President Donald Trump on Tuesday in an annual Thanksgiving tradition, offered a "full pardon" to one of two "magnificent gobblers" from a "presidential flock" of 30 turkeys raised by Walcott turkey producers Ron and Susie Kardel.
The National Turkey Federation presented the two birds, named Corn and Cob in honor of their home state.
Trump, in a Rose Garden ceremony, selected Corn as the "lucky bird" to be named the National Thanksgiving Turkey.
"Like so many presidential flocks, this one started in the great state of Iowa," Trump said according to video of the ceremony. "In what can only be described as an act of blatant pandering — and, by the way, I love the state of Iowa — these two turkeys sought to win the support of Iowans across the state by naming themselves Corn and Cob."
Trump carried the state by nearly 10 percentage points in 2016 and by eight points over President-elect Joe Biden in the Nov. 3 election.
Both birds will live out "a very long, happy and memorable life" at the "tremendous" Iowa State University, Trump said, where animal science students, faculty and College of Veterinary Medicine students will contribute to their care. The turkeys will also be available for public viewing starting at 10 a.m. Dec. 5.
The Walcott family is the eighth from Iowa to raise turkeys for the annual pardoning.
A sixth-generation turkey and row crop farmer from Walcott, Ron Kardel serves as the current chairman of the National Turkey Federation and is responsible for supplying a turkey for the annual National Thanksgiving Turkey Presentation.
The first Presidential Turkey Proclamation event was held in 1947, when President Harry Truman received a live turkey from the National Turkey Federation, according to the Iowa Department of Agriculture. And "pardoning” as a custom began with President George H.W. Bush in 1989. However, the tradition of "pardoning" a turkey has been traced to President Abraham Lincoln's 1863 clemency to a turkey recorded in an 1865 dispatch by a White House reporter, who noted, "a live turkey had been brought home for the Christmas dinner, but [Lincoln’s son Tad] interceded in behalf of its life. . . . [Tad’s] plea was admitted and the turkey’s life spared," according to the White House Historical Association.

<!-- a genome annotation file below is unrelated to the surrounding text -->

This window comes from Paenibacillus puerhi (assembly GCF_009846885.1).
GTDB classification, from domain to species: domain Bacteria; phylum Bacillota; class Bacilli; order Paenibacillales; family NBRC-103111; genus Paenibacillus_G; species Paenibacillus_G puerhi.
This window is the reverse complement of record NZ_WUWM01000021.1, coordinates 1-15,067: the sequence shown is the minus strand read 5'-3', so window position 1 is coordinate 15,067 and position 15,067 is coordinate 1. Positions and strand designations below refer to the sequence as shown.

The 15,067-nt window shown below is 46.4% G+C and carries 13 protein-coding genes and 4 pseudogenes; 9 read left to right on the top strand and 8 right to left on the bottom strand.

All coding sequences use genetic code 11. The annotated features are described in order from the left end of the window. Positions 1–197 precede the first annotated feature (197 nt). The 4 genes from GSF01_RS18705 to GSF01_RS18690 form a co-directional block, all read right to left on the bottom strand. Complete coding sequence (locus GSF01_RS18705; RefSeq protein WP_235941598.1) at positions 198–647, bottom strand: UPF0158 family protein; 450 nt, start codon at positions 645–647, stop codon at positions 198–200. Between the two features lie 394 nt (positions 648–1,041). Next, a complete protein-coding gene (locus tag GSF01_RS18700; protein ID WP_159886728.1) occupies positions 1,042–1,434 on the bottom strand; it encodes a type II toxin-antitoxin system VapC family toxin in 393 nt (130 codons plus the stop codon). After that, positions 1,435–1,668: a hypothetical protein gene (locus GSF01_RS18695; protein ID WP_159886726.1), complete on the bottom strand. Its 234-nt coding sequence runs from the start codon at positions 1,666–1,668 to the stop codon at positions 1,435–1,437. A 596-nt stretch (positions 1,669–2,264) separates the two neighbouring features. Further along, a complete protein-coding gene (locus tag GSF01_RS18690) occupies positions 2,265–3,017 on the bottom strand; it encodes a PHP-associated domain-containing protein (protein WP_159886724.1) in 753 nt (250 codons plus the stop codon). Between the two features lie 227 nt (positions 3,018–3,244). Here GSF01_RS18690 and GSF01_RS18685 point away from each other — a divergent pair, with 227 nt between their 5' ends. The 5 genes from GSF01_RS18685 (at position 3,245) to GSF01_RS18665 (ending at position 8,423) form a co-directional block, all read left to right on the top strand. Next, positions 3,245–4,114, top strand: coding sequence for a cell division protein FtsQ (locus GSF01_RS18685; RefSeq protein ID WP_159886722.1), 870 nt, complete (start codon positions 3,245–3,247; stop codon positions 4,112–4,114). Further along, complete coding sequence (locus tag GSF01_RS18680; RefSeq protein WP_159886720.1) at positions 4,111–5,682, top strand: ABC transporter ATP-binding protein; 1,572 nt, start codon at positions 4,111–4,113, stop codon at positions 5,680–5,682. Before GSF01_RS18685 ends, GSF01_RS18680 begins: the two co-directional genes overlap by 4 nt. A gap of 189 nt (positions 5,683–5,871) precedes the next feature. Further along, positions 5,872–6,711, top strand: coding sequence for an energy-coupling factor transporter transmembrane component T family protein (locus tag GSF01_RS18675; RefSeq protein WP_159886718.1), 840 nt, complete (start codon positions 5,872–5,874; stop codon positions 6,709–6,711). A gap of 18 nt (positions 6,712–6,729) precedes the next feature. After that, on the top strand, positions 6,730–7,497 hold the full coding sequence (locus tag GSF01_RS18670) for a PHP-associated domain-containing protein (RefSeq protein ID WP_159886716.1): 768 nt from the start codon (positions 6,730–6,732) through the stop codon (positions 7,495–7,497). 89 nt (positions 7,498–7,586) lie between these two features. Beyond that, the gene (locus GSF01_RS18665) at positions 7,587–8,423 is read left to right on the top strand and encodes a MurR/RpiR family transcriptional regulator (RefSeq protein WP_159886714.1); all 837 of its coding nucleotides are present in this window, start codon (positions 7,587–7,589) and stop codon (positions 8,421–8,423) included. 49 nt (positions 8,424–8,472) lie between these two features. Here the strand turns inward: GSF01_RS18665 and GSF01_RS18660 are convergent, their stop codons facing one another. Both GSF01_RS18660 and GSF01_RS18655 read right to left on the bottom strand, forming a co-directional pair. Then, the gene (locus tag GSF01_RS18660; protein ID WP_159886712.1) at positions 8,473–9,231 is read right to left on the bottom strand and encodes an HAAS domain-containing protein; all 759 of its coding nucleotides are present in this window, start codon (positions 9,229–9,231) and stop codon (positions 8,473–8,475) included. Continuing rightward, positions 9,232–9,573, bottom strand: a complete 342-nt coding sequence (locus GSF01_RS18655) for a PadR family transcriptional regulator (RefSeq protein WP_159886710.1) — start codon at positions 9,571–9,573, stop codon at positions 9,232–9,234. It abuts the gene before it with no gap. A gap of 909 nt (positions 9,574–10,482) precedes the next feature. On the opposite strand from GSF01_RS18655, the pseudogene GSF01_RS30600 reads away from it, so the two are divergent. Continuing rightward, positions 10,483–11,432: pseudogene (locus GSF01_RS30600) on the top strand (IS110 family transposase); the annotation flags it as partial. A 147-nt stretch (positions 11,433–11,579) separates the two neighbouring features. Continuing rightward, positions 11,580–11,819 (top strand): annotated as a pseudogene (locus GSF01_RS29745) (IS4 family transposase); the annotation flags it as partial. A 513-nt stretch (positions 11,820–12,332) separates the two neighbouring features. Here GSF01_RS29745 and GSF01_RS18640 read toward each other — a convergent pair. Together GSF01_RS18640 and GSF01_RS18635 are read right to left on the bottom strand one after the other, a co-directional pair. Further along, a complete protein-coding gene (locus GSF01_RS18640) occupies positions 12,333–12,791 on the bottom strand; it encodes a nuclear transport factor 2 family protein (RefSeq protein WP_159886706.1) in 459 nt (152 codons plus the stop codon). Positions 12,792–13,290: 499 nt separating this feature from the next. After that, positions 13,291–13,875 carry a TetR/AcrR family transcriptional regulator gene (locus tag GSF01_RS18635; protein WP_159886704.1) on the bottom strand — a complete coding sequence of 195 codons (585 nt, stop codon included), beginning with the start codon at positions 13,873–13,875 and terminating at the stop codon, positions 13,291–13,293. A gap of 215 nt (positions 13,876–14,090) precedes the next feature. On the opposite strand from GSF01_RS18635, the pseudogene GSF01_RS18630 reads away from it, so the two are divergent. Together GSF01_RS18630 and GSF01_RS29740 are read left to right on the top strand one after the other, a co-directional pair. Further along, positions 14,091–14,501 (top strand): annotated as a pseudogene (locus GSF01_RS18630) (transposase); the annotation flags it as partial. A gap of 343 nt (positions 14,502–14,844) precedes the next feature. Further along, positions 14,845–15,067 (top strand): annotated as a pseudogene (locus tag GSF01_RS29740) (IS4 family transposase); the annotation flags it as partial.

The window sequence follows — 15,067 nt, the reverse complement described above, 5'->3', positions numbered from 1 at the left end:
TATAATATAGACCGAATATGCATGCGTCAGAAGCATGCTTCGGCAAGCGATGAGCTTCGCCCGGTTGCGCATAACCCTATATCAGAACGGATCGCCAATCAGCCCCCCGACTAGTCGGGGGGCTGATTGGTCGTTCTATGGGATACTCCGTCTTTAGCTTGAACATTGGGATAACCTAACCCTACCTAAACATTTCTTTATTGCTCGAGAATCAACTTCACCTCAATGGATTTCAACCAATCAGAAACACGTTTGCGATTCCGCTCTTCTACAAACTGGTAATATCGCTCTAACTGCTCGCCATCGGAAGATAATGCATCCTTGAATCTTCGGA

Trump drew a comparison of the pilgrims landing at Plymouth Rock, "who endured a bitter and dangerous winter," to the ongoing COVID-19 pandemic, and touted news of a vaccine the Centers for Disease Control and Prevention said could be released “by the end of the second week of December.”
"From our earliest days, America has always been a story of perseverance and triumph, determination and strength, loyalty and faith," Trump said. "This week, in a time that is very unusual but in so many ways, very, very good -- what we've endured and been able to endure, with the vaccines now coming out one after another. It's an incredible thing that happened. One of the greatest medical achievements that this planet has ever seen."
The president continued: "During this Thanksgiving, we extend our eternal gratitude to the doctors, nurses, health care workers, and scientists who have waged the battle against the 'China' virus, and we give thanks for the vaccines and therapies that will soon end the pandemic. It's just -- just such a tremendous feeling to know that they're coming, and they'll be coming probably starting next week, or shortly thereafter."
Trump also made a veiled dig at his former Defense Secretary James Mattis, who said the incoming Biden-Harris administration should do away with Trump's "America First" policies.
"We send our love to every member of the armed forces and the law enforcement heroes risking their lives to keep America safe, to keep America great, and, as I say, “America first.” Shouldn't go away from that: America first," Trump told a masked and socially distanced crowd gathered in the Rose Garden.
Trump used last year’s pardon to make jokes about the impeachment process. The House would go on to approve two articles of impeachment the next month and the Senate would subsequently vote to acquit him.
In 2018, Trump’s joked about one of the turkeys contesting the pardon election. The scenario he described bears a striking resemblance to the one he faces today.
“This was a fair election,” the president joked. “Unfortunately, Carrots refused to concede and demanded a recount, and we’re still fighting with Carrots. But I will tell you, we’ve come to a conclusion. Carrots. I’m sorry to tell you, the result did not change. That’s too bad for Carrots.”